Session Title: Osteoarthritis - Clinical Aspects
Session Type: Abstract Submissions (ACR)
Background/Purpose: In a large, randomised, placebo-controlled, double-blind phase-III 3-year study (SEKOIA), strontium ranelate 2g/day (SrRan) has demonstrated structure-modifying activity associated with statistically significant symptomatic improvement in patients with knee OA. In clinical trials, results for symptom improvement are usually reported as mean change in score which may not be directly clinically meaningful. The objective of this analysis was to describe, at an individual level, the effects of strontium ranelate on pain in patients with knee OA compared to placebo.
Methods: The main objective of the SEKOIA study was to demonstrate the effects of strontium ranelate on radiographic progression of knee osteoarthritis. Included patients were men and women over 50 years old, with symptomatic primary knee OA (at least 40 on a 100 mm visual analog scale (VAS) on most days of the previous month i.e. 1/2 days, Kellgren and Lawrence [KL] grade 2 or 3, and joint space width [JSW] 2.5–5 mm). Symptoms were assessed every 6 months over 3 years using the WOMAC questionnaire and a 100 mm VAS (“How would you rate the pain you have felt in the studied knee within the last 48 hours?”). Proportions of patients with an improvement of at least 20% or 50% from baseline of their WOMAC pain subscore(1) or pain VAS and proportion of OMERACT-OARSI-like responders(2) (calculated using improvement in pain and function but not patient’s global assessment as it was not assessed in this study) were compared using a chi² test.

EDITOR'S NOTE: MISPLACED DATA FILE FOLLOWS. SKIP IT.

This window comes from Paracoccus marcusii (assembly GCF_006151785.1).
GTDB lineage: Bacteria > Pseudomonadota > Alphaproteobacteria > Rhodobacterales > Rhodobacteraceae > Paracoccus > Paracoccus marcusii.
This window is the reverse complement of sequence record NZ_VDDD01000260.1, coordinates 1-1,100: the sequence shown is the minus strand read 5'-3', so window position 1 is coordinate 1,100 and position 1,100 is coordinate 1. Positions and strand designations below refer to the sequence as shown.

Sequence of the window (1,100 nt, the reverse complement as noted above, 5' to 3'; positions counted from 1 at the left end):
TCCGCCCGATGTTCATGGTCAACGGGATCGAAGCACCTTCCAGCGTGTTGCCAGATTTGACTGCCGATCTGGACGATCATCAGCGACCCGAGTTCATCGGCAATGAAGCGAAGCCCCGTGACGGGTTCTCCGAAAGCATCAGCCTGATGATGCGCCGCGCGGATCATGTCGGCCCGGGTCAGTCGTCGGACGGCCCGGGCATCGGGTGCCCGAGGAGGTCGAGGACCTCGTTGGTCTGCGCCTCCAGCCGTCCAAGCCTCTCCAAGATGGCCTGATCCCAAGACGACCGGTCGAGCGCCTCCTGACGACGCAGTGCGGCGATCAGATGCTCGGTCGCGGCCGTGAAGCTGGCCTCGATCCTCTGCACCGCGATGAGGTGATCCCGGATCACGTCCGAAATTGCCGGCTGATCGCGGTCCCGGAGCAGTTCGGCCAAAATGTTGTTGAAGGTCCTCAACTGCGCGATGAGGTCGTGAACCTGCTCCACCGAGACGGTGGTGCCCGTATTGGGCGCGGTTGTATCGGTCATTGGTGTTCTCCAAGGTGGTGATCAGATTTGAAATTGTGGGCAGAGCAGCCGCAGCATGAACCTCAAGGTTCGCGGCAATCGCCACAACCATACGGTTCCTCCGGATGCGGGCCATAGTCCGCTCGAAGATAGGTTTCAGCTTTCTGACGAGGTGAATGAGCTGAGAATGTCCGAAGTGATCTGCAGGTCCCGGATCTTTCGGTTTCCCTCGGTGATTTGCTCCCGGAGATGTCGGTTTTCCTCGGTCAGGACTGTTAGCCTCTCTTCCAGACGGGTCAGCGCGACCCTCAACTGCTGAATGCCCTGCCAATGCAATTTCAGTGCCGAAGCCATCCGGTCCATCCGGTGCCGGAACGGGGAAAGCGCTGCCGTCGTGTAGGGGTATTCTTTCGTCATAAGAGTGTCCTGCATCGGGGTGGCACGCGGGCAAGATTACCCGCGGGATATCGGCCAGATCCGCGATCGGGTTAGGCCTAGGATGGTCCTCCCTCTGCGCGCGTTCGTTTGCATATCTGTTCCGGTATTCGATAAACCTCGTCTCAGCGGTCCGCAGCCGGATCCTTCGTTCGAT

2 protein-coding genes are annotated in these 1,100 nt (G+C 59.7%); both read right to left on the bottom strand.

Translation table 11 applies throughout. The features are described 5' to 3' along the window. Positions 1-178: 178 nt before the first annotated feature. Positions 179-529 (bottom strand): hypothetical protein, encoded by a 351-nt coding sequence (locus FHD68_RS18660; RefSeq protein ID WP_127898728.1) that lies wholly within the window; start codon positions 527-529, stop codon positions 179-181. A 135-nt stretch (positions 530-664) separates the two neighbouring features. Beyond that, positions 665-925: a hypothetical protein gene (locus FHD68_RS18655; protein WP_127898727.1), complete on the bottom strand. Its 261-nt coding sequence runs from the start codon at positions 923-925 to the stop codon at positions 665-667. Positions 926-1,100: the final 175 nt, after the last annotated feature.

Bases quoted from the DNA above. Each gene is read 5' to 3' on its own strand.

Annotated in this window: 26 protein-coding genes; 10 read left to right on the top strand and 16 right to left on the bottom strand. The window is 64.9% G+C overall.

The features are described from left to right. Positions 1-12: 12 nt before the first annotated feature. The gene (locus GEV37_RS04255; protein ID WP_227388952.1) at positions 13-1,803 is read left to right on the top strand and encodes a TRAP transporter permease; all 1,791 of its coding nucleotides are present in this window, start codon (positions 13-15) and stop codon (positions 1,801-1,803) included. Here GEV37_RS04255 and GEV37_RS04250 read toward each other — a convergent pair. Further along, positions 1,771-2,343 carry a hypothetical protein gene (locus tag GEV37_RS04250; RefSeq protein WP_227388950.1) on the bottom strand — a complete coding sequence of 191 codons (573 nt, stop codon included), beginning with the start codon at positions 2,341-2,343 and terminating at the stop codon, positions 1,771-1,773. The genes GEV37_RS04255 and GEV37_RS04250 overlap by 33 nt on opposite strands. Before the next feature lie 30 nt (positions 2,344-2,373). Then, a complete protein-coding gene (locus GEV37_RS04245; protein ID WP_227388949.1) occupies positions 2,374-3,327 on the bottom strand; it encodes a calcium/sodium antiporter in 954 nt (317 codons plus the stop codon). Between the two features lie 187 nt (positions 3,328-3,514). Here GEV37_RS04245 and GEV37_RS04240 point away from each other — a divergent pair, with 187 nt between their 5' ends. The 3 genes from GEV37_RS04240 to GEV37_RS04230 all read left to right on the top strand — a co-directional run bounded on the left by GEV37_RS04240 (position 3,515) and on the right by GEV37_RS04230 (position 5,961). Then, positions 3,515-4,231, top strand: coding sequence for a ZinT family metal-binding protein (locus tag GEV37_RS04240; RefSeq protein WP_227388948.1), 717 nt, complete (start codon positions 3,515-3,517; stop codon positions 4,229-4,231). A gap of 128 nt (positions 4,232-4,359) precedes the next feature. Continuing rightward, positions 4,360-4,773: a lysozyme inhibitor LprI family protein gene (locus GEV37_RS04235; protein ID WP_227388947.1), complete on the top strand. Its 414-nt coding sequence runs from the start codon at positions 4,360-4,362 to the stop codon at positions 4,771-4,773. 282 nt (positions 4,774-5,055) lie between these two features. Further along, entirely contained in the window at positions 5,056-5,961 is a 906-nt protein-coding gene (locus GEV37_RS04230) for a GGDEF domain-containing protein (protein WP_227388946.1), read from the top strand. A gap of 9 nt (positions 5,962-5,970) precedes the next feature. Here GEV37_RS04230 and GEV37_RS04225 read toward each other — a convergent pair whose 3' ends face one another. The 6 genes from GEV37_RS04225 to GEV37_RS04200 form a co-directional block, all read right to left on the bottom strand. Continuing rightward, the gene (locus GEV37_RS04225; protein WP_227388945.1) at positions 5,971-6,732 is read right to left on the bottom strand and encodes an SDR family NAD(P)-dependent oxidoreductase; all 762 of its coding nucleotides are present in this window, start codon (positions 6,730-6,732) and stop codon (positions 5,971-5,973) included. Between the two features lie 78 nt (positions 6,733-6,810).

Results: The ITT population included 1371 (82%) patients. At baseline, the mean, age was 63±7 years, BMI was 30±5 kg/m2, VAS was 54±22 mm, and WOMAC was 132±62 mm. 61% were KL grade II and 69% were female. There were no differences between groups at baseline. Over 3 years, a significantly greater percentage of strontium ranelate 2g-treated patients had 20% improvement in WOMAC pain compared with placebo (72% vs 64%, p= 0.010) and a trend was seen with 50% improvement (51% vs 45%, p = 0.078). Similar results were confirmed on the VAS, with a greater number of patients having an improvement in global knee pain of at least 20% (76% vs 70%, p = 0.034) or at least 50% (60% vs 53%, p = 0.065) compared to placebo. When combining improvement in pain with improvement in function (OMERACT-OARSI-like responders) the percentage of responders was significantly greater in the strontium ranelate 2g group (54% vs 47%, p = 0.035) than in the placebo group.
Conclusion: Strontium ranelate 2g/day is associated with a greater number of patients having a clinically relevant decrease in their pain level over 3 years compared to placebo-treated patients. Strontium ranelate treated patients were also more likely to be OMERACT-OARSI-like responders.
1-Bellamy et al. AnnRheum Dis 2005; 64:881-885
2-Pham et al. Osteoarthritis and Cartilage (2004). 12:389-399
Servier, Novartis, Negma, Lilly, Wyeth, Amgen, GlaxoSmithKline, Roche, Merckle, Nycomed, NPS, Theramex, UCB,
Merck Sharp and Dohme, Lilly, Rottapharm, IBSA, Genevrier, Novartis, Servier, Roche, GlaxoSmithKline, Teijin, Teva, Ebewee Pharma, Zodiac, Analis, Theramex, Nycomed, Novo-Nordisk,
Bristol Myers Squibb, Merck Sharp and Dohme, Rottapharm, Teva, Lilly, Novartis, Roche, GlaxoSmithKline, Amgen, Servier,
Merck, Amgen, Servier, Lilly, Roche, Novartis,
Amgen, Andromeda Biotech Ltd., AstraZeneca, Biotest AG, Eli Lilly, INC Research, Johnson&Johnson, Merck Serono, Novartis, Pfizer, Roche, Servier, Shire Movetis,
Novartis Pharmaceutical Corporation,
Merck, Sharpe & Dohme, Servier, Procter & Gamble, Roche, and Amgen,
Servier, MSD, Pfizer, Abbott, UCB,
BMS, Abbott, Pfizer, MSD, Amgen,
Amgen, ABBH, Novartis, Pfizer, Merck Sharp and Dohme, Eli Lilly, Servier,
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